They were appointed by a deed dated in July, 1844, which recited the original settlement and the power contained in it of appointing the new trustees, and then it contained the following recital and appointment:-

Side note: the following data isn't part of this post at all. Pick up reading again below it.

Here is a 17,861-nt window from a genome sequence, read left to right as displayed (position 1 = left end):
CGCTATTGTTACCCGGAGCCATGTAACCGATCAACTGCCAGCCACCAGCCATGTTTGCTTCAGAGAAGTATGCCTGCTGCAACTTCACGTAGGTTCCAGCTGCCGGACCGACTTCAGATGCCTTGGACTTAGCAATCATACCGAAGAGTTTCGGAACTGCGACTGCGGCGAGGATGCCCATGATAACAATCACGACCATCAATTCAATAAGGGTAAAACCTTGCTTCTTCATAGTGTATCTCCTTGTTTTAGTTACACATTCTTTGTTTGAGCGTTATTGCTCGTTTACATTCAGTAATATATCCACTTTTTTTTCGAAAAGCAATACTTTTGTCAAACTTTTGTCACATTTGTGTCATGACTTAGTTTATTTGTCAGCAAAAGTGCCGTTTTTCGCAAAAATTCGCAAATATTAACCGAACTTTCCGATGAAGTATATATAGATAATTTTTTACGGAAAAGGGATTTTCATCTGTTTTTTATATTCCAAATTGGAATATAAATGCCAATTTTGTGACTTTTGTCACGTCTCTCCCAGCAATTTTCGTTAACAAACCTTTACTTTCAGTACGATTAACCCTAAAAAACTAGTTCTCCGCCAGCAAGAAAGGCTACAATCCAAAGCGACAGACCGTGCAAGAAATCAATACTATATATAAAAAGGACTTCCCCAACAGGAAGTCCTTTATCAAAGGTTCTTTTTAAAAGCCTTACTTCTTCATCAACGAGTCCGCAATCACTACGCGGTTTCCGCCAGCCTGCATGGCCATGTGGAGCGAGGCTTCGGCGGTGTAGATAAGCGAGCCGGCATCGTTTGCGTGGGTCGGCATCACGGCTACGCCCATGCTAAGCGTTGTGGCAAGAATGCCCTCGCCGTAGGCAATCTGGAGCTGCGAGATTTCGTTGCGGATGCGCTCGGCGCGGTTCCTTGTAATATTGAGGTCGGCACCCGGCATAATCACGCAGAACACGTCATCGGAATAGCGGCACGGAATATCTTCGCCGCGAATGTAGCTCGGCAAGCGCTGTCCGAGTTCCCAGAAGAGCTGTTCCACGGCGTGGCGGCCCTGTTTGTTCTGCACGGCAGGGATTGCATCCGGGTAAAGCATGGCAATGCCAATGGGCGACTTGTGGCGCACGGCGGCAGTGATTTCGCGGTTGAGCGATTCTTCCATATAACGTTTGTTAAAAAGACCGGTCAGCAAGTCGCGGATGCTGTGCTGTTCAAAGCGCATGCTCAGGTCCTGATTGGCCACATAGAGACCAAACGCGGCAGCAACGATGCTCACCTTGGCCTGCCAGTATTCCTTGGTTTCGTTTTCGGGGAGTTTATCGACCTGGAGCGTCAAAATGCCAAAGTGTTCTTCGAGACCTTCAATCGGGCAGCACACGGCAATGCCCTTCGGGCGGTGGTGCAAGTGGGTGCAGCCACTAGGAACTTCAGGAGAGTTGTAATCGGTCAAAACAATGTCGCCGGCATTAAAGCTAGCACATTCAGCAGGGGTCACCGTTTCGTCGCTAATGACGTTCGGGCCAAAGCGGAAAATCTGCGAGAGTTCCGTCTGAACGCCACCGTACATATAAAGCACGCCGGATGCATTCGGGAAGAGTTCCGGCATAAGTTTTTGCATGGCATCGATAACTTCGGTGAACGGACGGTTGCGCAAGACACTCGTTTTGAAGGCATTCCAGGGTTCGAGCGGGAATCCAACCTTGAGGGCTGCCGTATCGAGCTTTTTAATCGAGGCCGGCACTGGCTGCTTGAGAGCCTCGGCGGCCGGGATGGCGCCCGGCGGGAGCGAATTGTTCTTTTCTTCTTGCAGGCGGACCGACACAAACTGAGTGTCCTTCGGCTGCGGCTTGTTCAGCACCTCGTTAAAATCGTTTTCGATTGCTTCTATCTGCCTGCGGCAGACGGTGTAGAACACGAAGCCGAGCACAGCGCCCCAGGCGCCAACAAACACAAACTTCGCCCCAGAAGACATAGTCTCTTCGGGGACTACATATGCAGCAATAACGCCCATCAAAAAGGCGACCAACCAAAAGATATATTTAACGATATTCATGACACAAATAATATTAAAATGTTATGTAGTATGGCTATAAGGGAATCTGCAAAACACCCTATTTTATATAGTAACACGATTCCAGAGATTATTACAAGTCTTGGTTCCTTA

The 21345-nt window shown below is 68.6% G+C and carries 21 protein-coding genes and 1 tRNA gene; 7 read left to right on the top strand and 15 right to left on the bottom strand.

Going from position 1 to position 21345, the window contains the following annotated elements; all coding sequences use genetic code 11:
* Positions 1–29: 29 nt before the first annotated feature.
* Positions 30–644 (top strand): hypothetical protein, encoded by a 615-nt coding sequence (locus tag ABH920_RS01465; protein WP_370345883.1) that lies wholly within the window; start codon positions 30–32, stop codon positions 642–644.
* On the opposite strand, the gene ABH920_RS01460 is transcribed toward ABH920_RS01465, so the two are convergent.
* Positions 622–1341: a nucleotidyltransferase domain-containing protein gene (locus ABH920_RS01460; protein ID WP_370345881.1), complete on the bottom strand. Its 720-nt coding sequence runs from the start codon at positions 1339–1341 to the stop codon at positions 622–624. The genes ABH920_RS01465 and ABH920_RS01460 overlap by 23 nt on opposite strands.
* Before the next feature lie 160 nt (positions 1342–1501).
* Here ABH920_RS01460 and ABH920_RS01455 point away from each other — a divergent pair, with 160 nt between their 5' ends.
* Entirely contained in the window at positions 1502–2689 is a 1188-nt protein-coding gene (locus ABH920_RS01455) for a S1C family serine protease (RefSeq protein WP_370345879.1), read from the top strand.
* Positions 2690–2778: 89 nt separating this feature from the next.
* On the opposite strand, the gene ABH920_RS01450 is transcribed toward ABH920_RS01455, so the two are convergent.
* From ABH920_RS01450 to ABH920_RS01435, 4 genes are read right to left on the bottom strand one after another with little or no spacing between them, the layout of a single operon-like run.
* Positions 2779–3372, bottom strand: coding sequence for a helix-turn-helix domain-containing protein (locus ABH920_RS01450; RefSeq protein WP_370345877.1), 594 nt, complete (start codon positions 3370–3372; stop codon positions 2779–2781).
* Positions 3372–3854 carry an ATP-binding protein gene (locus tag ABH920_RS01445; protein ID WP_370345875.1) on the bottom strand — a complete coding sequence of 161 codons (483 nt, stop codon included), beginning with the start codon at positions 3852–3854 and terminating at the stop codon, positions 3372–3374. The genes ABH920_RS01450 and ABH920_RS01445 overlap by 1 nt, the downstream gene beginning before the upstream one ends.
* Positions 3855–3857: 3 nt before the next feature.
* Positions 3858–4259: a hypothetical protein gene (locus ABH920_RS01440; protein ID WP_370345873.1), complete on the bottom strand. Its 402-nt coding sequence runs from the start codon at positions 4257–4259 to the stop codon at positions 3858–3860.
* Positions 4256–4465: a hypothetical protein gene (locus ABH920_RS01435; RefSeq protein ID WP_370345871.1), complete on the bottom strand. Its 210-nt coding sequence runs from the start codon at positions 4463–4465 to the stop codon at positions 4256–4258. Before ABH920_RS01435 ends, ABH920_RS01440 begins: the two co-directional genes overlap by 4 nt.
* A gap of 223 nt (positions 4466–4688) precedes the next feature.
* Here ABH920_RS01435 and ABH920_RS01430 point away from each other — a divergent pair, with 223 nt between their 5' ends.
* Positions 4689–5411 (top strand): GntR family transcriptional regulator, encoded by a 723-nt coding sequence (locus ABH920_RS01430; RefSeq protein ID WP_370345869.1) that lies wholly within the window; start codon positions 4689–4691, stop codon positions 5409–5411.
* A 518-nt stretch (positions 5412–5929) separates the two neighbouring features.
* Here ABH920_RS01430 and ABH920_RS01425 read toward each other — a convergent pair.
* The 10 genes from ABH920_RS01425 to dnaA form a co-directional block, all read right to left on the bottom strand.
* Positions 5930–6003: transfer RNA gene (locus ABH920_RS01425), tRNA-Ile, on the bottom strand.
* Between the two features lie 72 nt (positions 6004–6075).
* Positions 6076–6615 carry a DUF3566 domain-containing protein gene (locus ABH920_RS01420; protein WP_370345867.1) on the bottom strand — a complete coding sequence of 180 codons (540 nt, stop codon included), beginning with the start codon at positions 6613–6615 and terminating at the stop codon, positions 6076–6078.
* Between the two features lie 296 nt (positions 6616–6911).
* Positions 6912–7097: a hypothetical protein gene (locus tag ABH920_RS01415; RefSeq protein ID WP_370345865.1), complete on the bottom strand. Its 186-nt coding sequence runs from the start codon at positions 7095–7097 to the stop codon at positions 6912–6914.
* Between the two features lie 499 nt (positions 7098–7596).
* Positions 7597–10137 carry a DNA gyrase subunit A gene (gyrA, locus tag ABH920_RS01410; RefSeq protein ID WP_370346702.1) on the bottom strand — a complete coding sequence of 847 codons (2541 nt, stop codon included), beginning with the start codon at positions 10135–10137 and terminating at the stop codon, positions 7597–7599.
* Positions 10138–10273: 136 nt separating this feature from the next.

“And whereas the said Sophia Martha Wynch, the survivor of the said Paul Marriott Wynch and Sophia Martha Wynch hath requested the said Sir John Peter Grant and William Patrick Grant to become trustees for the purposes in the said indenture mentioned in the place and stead of them the said Sir William Casement and Nathaniel Alexander, to which the said Sir John Peter Grant and William Patrick Grant have consented and agreed; Now this indenture witnesseth that by virtue and in pursuance of the power or authority given or reserved to her the said Sophia Martha Wynch for that purpose by the hereinbefore in part or otherwise in anywise enabling her in this behalf, and in exercise and part performance thereof, she the said Sophia Martha Wynch hath nominated and appointed, and doth by these presents nominate and appoint, the said Sir John Peter Grant and William Patrick Grant to be trustees in the place and stead of them the said Sir William Casement and Nathaniel Alexander to act in the management and execution of the several trusts in and by the said in part recited indenture expressed and declared or such of them as are now subsisting, undetermined and capable of taking effect. And this indenture further witnesseth that for the purpose of vesting the monies, funds and securities for money belonging to the trusts of the said in part recited indenture of settlement in the said Sir John Peter Grant and William Patrick Grant, and for and in consideration of the sum of company’s rupees ten, of lawful money of Bengal, to the said Sir William Casement and Nathaniel Alexander in hand, and truly paid by the said Sir John Peter Grant and William Patrick Grant at or before the sealing and delivery of these presents, the receipt whereof is hereby acknowledged, they the said Sir William Casement and Nathaniel Alexander have, and each of them hath, bargained, sold, assigned, surrendered and transferred by these presents, so and each of them doth bargain, sell, assign, surrender and transfer unto the said Sir John Peter Grant and William Patrick Grant, their executors, administrators and assigns, all and singular the trust estate, monies and property of the funds and securities in or upon which the same are now placed, which under or by virtue of the said hereinbefore in part recited indenture of settlement are or is in the custody, possession or power of them the said Sir William Casement and Nathaniel Alexander, or either of them, to have, hold, receive and take all and singular the said trust estate, monies and property, funds and securities and every part thereof, and other the premises hereinbefore assigned or mentioned or intended to so be, unto the said Sir John Peter Grant and William Patrick Grant, their executors, administrators and assigns, but nevertheless upon the same trusts and to and for the same ends intents and purposes and subject to such and the same powers, provisos, declarations and agreements, as are contained, mentioned or declared of or concerning the same, or other the estate, monies and property, funds and securities in or by the said hereinbefore in part recited indenture of settlement, or so many of them as are now subsisting, undeteremined and capable of taking effect, to and for the intent and purpose that the said Sir John Peter Grant and William Patrick Grant may be enabled to act in the management and execution of the trusts of the said hereinbefore in part recited indenture of settlement, or such of them as are now subsisting or capable of taking effect, as fully and effectually in all respects, and with the like indemnification as they the said Sir John Peter Grant and William Patrick Grant might have done in case they had originally appointed trustees under or by virtue of the said hereinbefore in part recited indenture of settlement.”